Jim Daly: Passing of Ruth Bader Ginsburg puts this all-important issue at center of 2020 campaign

Media seize on Ginsburg vacancy

Friday’s death of Ruth Bader Ginsburg, the second woman on the U.S. Supreme Court and a trailblazer of enormous legal and gender advancements, promises to dramatically alter not only the dynamics of this year’s presidential campaign, but also the direction of the high court and nation for generations. 

Even during her confirmation hearings before the Senate Judiciary Committee in 1993, Ginsburg pulled no punches on her unabashed support of abortion. 

“It is essential to a woman’s equality with man that she be the decision maker, that the choice be controlling,” she told the committee, ironically chaired by then-Sen. Joe Biden of Delaware.  

SEN. TED CRUZ: AFTER GINSBURG – 3 REASONS WHY SENATE MUST CONFIRM HER SUCCESSOR BEFORE ELECTION DAY

“If you impose restraints, you are disadvantaging her because of sex.” 

Just over 27 years later, the issue of abortion and the fate of the infamous Roe v. Wade decision of 1973 remain unresolved, hotly debated and highly controversial. 

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That’s because when decisions are either wrongly or inadequately settled, they never really go away. They simmer and seethe, like shifting, tectonic plates beneath the earth’s surface. 

No nation that aborts 63 million of its children can ever fully reach its potential or truly enjoy God’s favor. 

President Trump’s ascent to the presidency in 2016 was largely attributed to his campaign promise to appoint judges to the Supreme Court who would faithfully interpret the Constitution as it was originally intended and ultimately, overturn the horror of Roe. 

He must now make good on that promise again by appointing a woman or man who recognizes that the right to life promised by our Founders applies to everyone, even the pre-born. 

Over the past four years, I have regularly encountered friends and listeners of my radio program who have told me they voted for Trump for that very reason – and that reason alone. In fact, women are especially vocal, telling me they struggled pulling the lever for the president, but ultimately saw in him the best champion to right the evil wrongs being perpetuated on innocent children. 

It’s this fervor and faith in the president’s commitment to life that demands he quickly nominate a successor to the late Justice Ginsburg, and that the U.S. Senate commence hearings and then swiftly confirm the appointee. 

Call it coincidence or divine timing, but the issue of life is now the major subject of this year’s hotly contested election.  

Former Vice President Joe Biden and a chorus of others are demanding the vacancy remain open until after Jan. 20, 2021. Yet, in 2016, Biden voiced opposition to that very tactic.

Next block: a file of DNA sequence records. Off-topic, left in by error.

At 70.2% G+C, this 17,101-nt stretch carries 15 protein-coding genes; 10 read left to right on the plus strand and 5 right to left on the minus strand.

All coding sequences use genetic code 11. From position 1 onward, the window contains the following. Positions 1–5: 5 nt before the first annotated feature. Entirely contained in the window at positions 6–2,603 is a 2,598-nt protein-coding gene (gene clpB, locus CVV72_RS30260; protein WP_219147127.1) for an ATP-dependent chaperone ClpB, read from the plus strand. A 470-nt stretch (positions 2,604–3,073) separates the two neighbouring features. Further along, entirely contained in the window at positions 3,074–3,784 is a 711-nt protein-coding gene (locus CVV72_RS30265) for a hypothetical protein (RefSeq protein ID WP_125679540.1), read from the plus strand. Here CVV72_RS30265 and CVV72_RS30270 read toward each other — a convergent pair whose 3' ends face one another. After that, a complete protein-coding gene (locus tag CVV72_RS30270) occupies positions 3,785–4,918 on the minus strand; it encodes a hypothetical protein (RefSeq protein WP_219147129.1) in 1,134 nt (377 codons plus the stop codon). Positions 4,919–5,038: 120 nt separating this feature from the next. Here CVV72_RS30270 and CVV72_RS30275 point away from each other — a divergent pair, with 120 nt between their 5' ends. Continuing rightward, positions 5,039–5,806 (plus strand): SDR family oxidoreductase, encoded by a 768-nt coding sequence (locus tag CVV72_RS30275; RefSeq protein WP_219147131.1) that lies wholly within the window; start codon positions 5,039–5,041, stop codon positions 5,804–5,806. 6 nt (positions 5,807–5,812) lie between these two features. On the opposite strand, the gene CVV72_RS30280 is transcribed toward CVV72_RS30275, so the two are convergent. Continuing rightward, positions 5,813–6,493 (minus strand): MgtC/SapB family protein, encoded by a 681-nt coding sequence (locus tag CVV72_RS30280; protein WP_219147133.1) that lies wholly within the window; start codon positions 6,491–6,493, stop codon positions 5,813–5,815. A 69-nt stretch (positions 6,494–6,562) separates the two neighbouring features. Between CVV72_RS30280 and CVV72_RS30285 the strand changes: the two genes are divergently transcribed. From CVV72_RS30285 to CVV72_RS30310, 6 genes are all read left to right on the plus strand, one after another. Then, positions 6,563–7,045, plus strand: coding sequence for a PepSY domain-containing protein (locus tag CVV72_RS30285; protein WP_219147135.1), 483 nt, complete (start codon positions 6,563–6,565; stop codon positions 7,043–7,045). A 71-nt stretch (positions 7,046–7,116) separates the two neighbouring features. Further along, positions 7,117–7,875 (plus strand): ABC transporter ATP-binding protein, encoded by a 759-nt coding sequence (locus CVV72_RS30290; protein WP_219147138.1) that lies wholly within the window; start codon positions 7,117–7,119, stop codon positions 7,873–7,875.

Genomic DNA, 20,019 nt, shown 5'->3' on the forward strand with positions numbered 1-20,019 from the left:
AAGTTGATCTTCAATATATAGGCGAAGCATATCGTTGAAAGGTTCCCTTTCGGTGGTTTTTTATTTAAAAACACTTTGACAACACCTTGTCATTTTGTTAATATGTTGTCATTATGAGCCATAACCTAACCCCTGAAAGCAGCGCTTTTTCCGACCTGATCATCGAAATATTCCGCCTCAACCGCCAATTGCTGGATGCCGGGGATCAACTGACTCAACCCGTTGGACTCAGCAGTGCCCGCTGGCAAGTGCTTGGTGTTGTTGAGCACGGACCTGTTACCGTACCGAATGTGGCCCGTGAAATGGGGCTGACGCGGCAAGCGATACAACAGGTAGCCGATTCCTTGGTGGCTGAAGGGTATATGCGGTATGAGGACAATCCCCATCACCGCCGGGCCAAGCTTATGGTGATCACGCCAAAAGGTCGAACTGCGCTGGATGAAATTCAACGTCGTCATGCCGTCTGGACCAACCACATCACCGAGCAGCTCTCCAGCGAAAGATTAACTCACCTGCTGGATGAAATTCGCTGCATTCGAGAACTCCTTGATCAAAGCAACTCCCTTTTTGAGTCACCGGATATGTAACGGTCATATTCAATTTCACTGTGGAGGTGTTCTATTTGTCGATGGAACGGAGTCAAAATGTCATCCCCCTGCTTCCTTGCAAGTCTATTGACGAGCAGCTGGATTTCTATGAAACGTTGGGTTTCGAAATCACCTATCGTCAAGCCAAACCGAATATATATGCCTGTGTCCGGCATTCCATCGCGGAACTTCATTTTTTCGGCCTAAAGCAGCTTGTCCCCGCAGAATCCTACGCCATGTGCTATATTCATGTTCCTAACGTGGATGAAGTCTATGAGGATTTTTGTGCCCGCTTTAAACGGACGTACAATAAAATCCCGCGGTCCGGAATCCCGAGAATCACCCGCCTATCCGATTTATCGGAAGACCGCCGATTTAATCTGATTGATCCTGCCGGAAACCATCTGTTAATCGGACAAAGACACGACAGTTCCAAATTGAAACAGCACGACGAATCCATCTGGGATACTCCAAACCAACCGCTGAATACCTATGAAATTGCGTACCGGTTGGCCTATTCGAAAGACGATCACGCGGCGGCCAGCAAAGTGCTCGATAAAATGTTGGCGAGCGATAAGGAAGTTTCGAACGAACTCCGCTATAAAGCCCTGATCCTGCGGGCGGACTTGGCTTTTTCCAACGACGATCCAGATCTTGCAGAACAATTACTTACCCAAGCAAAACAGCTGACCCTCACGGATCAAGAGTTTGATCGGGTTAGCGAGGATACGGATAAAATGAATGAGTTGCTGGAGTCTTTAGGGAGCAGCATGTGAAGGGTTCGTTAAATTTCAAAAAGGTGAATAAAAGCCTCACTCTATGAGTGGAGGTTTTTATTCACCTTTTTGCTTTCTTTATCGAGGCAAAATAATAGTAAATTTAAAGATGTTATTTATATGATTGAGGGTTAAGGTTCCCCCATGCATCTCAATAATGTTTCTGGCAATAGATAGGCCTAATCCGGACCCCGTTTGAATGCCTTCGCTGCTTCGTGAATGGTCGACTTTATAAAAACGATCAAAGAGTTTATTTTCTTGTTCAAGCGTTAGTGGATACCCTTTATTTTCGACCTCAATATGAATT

“I made it absolutely clear that I would go forward with the confirmation process as chairman even a few months before a presidential election,” the then vice president declared. 

Charges of hypocrisy are being leveled at Majority Leader Mitch McConnell, R-Ky., who kept Justice Antonin Scalia’s seat open during the campaign of 2016. But this time around, Republicans hold the reins of both the Senate and the presidency, circumstances enabled by citizens who indicated by their votes a desire for pro-life judges. 

As this year’s election has heated up, Biden has made Trump’s handling of the COVID-19 pandemic the centerpiece of his campaign, even suggesting all of the nearly 200,000 deaths attributable to the virus are the president’s fault. 

Setting aside the veracity of such an accusation, Biden has, in essence, made life and death the focal point of 2020, and rightly so. I applaud him for his prioritization of the issues. 

Human life remains the paramount issue for all American families and American evangelicals. 

Yet, if Biden is understandably burdened by 200,000 deaths, shouldn’t he be exponentially more aggrieved by the 63 million lives lost since Roe? 

Call it coincidence or divine timing, but the issue of life is now the major subject of this year’s hotly contested election. 

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As a pro-life Christian many miles apart from the late Justice Ginsburg’s judicial philosophy, I nevertheless honor her life and public service. But the best way to honor life, in my estimation, is to do whatever I can to preserve and protect the most innocent lives, which in mine and millions of other’s estimations, are those inside the womb. 

Today commences a battle royale of matchless importance in the public square – six fateful weeks that will determine America’s future. 

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